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January 15, 2016
Effective Medicine Adherence Discussed in NINR Lecture

Dr. Jacqueline Dunbar-Jacob presented her work on patient medication adherence at 2015’s second NINR Director’s Lecture. Fellow scientists and health care professionals attended her talk, “Scientific Pursuit of Effective Medicine Adherence.”

Dunbar-Jacob, distinguished service professor and dean of the School of Nursing at the University of Pittsburgh, was quick to point out that problems of adherence have existed since the time of Plato. However, with the rise of chronic conditions today—7 out of 10 deaths in the United States result from chronic disease—medication adherence has become a costly problem both monetarily and in regard to the quality of life for patients.

Dr. Jacqueline Dunbar-Jacob (l) and Dr. Patricia Grady, NINR directoridentified
Dr. Jacqueline Dunbar-Jacob (l) and Dr. Patricia Grady, NINR director

Dunbar-Jacob cited previous research where, of 100 patients given a prescription, 70–72 percent will fill it, 56 percent will refill it and only 28 percent will take the prescription correctly. Clearly, patient medication adherence is a “problem of significant magnitude.” To address this problem, she proposed looking across studies to identify individual patterns that could lead to tailored interventions to improve adherence.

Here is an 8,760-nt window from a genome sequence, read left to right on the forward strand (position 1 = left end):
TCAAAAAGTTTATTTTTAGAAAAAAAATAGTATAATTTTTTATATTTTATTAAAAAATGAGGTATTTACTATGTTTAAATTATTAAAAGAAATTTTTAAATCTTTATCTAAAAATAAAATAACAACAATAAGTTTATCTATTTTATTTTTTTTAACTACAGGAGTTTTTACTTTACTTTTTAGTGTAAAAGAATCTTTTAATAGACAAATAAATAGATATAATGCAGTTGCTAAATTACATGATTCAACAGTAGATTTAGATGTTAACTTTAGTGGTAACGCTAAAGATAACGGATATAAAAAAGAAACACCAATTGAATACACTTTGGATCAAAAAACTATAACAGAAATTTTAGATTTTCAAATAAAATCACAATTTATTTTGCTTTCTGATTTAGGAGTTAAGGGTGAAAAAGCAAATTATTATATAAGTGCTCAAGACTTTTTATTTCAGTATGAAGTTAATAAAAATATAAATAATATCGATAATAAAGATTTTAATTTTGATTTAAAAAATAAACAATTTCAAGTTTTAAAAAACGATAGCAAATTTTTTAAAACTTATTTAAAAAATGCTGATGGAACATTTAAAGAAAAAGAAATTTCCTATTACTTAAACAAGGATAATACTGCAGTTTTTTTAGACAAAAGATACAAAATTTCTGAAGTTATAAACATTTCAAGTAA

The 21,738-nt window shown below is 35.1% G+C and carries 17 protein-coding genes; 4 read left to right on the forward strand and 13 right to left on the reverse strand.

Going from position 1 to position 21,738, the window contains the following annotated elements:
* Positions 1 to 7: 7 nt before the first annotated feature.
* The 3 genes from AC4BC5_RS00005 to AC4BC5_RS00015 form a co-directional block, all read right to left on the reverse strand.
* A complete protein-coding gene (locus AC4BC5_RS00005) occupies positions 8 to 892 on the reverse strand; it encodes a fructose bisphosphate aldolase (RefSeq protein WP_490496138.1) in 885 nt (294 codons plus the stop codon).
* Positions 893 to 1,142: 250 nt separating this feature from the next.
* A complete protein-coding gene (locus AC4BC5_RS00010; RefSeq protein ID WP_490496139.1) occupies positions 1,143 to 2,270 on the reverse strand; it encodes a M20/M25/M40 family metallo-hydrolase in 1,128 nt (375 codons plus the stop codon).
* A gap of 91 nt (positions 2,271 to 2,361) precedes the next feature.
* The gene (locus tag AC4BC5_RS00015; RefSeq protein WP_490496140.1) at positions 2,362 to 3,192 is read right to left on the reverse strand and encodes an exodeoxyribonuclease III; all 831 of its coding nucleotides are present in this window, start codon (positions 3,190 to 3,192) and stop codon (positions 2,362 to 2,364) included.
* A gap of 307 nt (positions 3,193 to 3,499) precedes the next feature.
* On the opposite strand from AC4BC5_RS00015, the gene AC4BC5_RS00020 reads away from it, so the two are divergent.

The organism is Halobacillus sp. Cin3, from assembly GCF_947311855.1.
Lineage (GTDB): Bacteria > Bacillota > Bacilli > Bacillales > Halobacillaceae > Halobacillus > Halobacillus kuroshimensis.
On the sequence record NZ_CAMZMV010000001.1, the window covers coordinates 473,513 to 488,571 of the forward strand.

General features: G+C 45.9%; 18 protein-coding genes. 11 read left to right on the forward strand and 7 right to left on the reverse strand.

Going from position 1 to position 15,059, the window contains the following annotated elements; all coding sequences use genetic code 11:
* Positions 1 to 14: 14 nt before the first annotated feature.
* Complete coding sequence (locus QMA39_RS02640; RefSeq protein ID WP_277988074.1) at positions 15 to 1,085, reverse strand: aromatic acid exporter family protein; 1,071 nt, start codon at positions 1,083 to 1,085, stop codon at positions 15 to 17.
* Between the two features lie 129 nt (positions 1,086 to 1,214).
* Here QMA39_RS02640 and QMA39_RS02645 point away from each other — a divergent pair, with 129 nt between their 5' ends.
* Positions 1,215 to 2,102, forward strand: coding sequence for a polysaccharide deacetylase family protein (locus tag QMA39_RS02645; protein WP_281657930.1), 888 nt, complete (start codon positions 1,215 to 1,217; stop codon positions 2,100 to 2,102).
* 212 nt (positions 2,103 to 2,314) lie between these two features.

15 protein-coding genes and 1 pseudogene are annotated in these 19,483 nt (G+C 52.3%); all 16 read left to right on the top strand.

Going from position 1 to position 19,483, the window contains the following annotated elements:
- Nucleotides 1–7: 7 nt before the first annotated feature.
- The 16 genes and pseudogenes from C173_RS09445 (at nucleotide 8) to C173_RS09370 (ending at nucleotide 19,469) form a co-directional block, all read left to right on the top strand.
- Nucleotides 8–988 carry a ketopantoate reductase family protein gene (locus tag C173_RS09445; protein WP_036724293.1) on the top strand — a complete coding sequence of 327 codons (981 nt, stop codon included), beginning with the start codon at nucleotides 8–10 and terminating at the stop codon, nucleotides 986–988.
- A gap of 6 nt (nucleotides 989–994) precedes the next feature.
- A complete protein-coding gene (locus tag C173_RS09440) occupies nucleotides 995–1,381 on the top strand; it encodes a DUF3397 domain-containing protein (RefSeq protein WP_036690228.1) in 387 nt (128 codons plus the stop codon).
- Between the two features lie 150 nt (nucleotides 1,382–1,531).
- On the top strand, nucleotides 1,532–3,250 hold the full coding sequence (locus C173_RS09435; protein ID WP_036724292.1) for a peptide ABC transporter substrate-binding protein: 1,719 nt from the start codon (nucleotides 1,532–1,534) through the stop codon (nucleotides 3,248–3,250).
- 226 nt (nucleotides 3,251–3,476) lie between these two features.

When exploring what poor adherence looks like, Dunbar-Jacob showed data from a group of patients who took about 70 percent of their medication doses. The data showed that behavior patterns varied greatly, even though the average adherence was the same. She also described the differences found when adherence was measured by self-report versus electronic event monitoring and other methods of measuring medication adherence. These differences led to the identification of various sociodemographic characteristics and baseline predictors of adherence even within the same population.

Summarizing data from her recent work, Dunbar-Jacob reiterated that, due to differences in measurement methods and identification of who adheres, the factors predicting adherence and the patterns of adherence vary greatly. She also emphasized the need for more research in medication adherence and expressed the need to include more diverse populations in future studies.

Dunbar-Jacob’s lecture is available on NINR’s YouTube channel at https://youtu.be/G_-doIqQeR0.—Lindsey O’Keefe

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